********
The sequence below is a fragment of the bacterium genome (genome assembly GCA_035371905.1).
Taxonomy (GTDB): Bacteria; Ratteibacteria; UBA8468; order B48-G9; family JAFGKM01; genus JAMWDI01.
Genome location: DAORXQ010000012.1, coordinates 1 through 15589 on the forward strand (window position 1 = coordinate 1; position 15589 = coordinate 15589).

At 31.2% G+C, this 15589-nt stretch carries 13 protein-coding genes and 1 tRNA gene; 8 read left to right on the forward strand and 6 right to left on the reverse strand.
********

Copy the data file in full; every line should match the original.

The sequence below is a fragment of the bacterium genome (genome assembly GCA_035371905.1).
Taxonomy (GTDB): Bacteria; Ratteibacteria; UBA8468; order B48-G9; family JAFGKM01; genus JAMWDI01.
Genome location: DAORXQ010000012.1, coordinates 1 through 15589 on the forward strand (window position 1 = coordinate 1; position 15589 = coordinate 15589).

At 31.2% G+C, this 15589-nt stretch carries 13 protein-coding genes and 1 tRNA gene; 8 read left to right on the forward strand and 6 right to left on the reverse strand.